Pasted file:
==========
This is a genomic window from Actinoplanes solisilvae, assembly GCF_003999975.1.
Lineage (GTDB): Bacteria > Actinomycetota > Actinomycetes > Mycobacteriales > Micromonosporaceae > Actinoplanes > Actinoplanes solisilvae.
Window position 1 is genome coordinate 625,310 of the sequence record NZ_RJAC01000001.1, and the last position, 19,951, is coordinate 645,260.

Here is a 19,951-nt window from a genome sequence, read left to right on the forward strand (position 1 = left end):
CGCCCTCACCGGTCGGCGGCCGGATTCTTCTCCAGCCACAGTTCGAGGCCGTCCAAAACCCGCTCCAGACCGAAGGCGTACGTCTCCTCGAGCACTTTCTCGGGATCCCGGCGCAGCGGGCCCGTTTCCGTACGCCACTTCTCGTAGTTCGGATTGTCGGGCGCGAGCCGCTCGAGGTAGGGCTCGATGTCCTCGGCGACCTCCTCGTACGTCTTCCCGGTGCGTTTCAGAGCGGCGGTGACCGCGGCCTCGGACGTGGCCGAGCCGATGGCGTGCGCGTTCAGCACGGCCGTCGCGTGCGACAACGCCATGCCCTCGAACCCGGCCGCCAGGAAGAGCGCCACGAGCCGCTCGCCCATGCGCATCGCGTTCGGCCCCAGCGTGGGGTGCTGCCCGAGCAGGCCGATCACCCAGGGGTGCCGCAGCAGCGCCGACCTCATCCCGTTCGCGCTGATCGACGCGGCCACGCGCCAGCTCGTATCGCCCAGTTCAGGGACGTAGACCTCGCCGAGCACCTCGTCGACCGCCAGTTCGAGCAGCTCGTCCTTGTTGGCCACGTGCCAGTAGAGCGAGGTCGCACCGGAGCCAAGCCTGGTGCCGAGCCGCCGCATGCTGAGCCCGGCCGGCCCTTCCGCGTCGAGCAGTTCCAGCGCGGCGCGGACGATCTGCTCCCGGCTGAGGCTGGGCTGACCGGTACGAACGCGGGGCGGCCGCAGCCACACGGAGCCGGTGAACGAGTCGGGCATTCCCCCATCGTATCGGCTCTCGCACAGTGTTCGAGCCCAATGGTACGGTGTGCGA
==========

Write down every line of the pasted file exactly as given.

This is a genomic window from Actinoplanes solisilvae, assembly GCF_003999975.1.
Lineage (GTDB): Bacteria > Actinomycetota > Actinomycetes > Mycobacteriales > Micromonosporaceae > Actinoplanes > Actinoplanes solisilvae.
Window position 1 is genome coordinate 625,310 of the sequence record NZ_RJAC01000001.1, and the last position, 19,951, is coordinate 645,260.

Here is a 19,951-nt window from a genome sequence, read left to right on the forward strand (position 1 = left end):
CGCCCTCACCGGTCGGCGGCCGGATTCTTCTCCAGCCACAGTTCGAGGCCGTCCAAAACCCGCTCCAGACCGAAGGCGTACGTCTCCTCGAGCACTTTCTCGGGATCCCGGCGCAGCGGGCCCGTTTCCGTACGCCACTTCTCGTAGTTCGGATTGTCGGGCGCGAGCCGCTCGAGGTAGGGCTCGATGTCCTCGGCGACCTCCTCGTACGTCTTCCCGGTGCGTTTCAGAGCGGCGGTGACCGCGGCCTCGGACGTGGCCGAGCCGATGGCGTGCGCGTTCAGCACGGCCGTCGCGTGCGACAACGCCATGCCCTCGAACCCGGCCGCCAGGAAGAGCGCCACGAGCCGCTCGCCCATGCGCATCGCGTTCGGCCCCAGCGTGGGGTGCTGCCCGAGCAGGCCGATCACCCAGGGGTGCCGCAGCAGCGCCGACCTCATCCCGTTCGCGCTGATCGACGCGGCCACGCGCCAGCTCGTATCGCCCAGTTCAGGGACGTAGACCTCGCCGAGCACCTCGTCGACCGCCAGTTCGAGCAGCTCGTCCTTGTTGGCCACGTGCCAGTAGAGCGAGGTCGCACCGGAGCCAAGCCTGGTGCCGAGCCGCCGCATGCTGAGCCCGGCCGGCCCTTCCGCGTCGAGCAGTTCCAGCGCGGCGCGGACGATCTGCTCCCGGCTGAGGCTGGGCTGACCGGTACGAACGCGGGGCGGCCGCAGCCACACGGAGCCGGTGAACGAGTCGGGCATTCCCCCATCGTATCGGCTCTCGCACAGTGTTCGAGCCCAATGGTACGGTGTGCGA